[en] The objective of this document is to describe different measurement methods, and more particularly to present a software for the processing of obtained results in order to avoid interpretation by the investigator. In a first part, the authors define the parameters of integral and differential linearity, outlines their importance in measurements performed by spectrometry, and describe the use of these parameters. In the second part, they propose various methods of measurement of these linearity parameters, report experimental applications of these methods and compare the obtained results

Original Title

Methodes de mesure des distorsions de linearite integrale et differentielle des ensembles de spectrometrie

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May 1969; 110 p; DEG-EI-R--2-518-BG-JF-RM-JPR-CHD; 5 refs.; Available from the INIS Liaison Officer for France, see the 'INIS contacts' section of the INIS website for current contact and E-mail addresses

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Zraick, Samir

Faculte des Sciences de l'Universite de Paris (France); Commissariat a l'energie atomique et aux energies alternatives - CEA-Saclay (France)

Faculte des Sciences de l'Universite de Paris (France); Commissariat a l'energie atomique et aux energies alternatives - CEA-Saclay (France)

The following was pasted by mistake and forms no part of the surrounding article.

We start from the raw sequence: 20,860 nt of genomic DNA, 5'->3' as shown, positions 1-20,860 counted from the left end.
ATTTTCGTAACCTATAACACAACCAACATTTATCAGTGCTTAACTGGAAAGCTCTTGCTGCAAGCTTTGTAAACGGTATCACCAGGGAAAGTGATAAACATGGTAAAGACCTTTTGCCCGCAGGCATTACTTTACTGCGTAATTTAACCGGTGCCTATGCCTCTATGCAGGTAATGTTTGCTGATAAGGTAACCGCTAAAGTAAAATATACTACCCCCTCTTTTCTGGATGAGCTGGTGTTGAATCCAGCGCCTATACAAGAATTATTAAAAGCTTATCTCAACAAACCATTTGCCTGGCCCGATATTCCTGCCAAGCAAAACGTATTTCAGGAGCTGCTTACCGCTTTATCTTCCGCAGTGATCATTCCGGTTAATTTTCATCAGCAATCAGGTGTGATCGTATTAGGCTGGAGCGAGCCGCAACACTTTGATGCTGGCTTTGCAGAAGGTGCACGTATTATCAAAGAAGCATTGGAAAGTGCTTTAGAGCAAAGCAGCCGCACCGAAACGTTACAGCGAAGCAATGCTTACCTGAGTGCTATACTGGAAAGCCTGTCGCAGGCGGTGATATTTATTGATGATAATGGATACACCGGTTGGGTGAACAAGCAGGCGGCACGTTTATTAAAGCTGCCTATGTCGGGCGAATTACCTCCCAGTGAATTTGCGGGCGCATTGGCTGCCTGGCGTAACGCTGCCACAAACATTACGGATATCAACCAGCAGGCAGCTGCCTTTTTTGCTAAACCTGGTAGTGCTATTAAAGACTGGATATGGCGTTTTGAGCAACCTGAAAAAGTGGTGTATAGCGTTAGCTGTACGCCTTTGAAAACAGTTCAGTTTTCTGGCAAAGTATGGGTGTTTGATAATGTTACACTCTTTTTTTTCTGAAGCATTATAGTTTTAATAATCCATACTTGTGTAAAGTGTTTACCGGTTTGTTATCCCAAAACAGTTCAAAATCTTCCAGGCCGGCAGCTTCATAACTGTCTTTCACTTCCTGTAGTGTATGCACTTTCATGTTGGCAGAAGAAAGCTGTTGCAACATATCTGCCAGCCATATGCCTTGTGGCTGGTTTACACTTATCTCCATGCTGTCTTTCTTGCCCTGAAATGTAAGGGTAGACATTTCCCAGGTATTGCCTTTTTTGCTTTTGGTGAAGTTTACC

AbstractAbstract

[en] A macro-generator is a translator which is able to interpret and translate a programme written in a macro-language. After a first part presenting the main notions and proposing a brief description of the TAS-86 language, the second part of this research thesis reports the development of the macro-generator language, and notably presents the additional functionalities provided by the macro generator. The development is illustrated by logical flowcharts and programming listings

Original Title

Macro generateur recursif pour le langage TAS-86. 1ere partie: le langage du macro generateur. 2eme partie: logique interne du systeme

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16 Nov 1970; 257 p; 8 refs.; Available from the INIS Liaison Officer for France, see the 'INIS contacts' section of the INIS website for current contact and E-mail addresses: http://www.iaea.org/inis/Contacts/; These Docteur-Ingenieur